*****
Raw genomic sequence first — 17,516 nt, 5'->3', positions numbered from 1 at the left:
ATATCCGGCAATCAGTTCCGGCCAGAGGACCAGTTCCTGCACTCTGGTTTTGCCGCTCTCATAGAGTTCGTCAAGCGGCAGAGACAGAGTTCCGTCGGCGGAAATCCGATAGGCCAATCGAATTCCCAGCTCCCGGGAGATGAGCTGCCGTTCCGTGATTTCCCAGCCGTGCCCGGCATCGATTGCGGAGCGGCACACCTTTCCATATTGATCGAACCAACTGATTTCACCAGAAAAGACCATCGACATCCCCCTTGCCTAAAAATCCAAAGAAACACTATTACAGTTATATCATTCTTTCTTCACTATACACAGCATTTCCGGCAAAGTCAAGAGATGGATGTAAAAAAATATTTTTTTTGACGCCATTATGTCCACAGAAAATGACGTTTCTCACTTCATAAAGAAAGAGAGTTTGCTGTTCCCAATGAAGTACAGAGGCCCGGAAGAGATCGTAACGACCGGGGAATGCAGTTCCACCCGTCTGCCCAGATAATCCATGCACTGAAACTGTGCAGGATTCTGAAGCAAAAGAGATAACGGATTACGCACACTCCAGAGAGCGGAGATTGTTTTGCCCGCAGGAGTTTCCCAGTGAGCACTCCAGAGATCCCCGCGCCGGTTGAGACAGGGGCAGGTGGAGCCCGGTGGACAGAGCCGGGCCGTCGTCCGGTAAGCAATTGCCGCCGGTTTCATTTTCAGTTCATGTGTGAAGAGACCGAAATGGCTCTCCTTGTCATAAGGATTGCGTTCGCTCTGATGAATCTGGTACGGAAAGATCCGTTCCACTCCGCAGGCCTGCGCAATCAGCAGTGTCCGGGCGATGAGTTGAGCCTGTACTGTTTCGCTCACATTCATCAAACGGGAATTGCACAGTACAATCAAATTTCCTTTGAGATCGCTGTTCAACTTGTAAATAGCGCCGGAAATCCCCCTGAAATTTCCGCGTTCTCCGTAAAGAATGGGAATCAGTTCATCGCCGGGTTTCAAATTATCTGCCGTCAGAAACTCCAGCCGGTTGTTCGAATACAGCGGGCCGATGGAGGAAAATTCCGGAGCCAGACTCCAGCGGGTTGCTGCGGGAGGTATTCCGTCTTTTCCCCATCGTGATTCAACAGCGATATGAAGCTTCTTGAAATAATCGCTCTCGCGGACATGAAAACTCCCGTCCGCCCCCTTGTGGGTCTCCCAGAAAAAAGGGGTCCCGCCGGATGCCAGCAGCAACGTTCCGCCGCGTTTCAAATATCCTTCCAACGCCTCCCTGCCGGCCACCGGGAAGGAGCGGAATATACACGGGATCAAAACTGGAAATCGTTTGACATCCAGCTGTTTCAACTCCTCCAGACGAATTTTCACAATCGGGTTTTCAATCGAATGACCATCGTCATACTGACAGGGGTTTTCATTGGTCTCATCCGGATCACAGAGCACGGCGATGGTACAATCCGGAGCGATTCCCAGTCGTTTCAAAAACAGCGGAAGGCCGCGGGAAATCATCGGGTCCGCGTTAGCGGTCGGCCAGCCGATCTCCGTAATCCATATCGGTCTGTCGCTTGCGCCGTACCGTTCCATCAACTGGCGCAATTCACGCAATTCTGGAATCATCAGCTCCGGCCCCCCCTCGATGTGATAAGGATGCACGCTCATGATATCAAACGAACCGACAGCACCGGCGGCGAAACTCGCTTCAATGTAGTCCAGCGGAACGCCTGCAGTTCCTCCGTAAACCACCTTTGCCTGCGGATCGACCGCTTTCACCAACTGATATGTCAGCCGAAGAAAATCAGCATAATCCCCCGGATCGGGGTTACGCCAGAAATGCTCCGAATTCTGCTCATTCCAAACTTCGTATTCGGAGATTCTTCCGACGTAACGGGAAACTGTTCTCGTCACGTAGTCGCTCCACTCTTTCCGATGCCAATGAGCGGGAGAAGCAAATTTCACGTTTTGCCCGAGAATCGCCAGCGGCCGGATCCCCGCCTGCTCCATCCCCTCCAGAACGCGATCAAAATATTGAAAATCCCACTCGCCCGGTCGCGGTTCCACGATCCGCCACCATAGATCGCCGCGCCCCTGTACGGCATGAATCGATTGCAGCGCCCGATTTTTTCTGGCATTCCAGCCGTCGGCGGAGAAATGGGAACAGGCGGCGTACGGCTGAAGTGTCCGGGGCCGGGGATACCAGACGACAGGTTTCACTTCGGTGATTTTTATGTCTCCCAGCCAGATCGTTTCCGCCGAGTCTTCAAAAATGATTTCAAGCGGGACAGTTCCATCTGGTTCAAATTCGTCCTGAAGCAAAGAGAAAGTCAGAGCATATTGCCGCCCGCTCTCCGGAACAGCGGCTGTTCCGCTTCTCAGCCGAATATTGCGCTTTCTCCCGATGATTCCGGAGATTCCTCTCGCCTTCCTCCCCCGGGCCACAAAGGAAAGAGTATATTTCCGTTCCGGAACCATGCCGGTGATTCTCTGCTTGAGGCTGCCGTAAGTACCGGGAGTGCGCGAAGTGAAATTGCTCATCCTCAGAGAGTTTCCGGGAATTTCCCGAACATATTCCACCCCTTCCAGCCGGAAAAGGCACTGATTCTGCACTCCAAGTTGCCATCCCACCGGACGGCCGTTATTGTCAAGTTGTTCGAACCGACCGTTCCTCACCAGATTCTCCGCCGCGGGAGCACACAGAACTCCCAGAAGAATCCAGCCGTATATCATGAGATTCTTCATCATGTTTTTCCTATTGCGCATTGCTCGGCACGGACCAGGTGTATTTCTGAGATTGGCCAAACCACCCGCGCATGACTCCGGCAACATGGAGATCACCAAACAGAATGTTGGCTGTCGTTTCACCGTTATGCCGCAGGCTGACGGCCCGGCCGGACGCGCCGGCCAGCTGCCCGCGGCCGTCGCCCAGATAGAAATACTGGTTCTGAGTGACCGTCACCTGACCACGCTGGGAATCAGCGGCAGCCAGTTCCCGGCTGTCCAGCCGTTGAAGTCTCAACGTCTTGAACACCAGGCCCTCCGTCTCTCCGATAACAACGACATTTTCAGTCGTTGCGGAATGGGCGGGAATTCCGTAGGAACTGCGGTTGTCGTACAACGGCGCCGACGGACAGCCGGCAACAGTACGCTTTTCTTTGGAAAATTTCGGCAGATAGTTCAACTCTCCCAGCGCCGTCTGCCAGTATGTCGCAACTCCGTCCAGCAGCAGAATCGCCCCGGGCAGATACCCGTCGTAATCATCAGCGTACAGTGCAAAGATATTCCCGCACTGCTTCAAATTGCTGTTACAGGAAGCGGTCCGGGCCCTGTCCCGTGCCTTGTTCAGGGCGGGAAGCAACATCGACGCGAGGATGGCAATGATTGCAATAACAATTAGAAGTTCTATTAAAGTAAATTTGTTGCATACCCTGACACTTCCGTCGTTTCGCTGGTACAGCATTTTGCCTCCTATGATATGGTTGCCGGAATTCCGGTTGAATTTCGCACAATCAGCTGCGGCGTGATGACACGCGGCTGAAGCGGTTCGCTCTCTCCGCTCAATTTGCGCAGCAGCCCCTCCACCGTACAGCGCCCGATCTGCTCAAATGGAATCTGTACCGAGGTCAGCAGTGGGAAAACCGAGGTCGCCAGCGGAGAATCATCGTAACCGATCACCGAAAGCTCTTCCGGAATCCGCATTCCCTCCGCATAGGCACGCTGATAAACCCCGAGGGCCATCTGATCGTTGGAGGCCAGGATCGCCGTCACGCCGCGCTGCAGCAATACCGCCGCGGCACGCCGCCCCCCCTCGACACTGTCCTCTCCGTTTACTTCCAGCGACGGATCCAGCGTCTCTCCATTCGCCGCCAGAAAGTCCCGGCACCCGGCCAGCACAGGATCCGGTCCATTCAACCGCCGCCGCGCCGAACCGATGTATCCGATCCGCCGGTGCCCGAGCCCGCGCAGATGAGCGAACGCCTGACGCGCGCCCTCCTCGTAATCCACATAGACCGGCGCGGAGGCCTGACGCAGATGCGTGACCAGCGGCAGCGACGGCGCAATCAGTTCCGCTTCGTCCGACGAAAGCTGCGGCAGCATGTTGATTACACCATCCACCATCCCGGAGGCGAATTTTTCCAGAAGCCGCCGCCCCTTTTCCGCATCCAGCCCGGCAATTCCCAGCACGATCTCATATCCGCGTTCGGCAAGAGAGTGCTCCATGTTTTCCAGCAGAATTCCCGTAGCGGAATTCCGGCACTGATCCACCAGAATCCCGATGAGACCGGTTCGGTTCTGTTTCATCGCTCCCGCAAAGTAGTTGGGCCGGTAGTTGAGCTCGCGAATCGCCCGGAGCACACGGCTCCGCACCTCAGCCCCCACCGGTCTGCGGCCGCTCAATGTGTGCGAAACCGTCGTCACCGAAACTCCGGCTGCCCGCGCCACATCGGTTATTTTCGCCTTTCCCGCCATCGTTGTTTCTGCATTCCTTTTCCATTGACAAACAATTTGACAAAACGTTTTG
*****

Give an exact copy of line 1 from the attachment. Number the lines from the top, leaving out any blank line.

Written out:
Raw genomic sequence first — 17,516 nt, 5'->3', positions numbered from 1 at the left: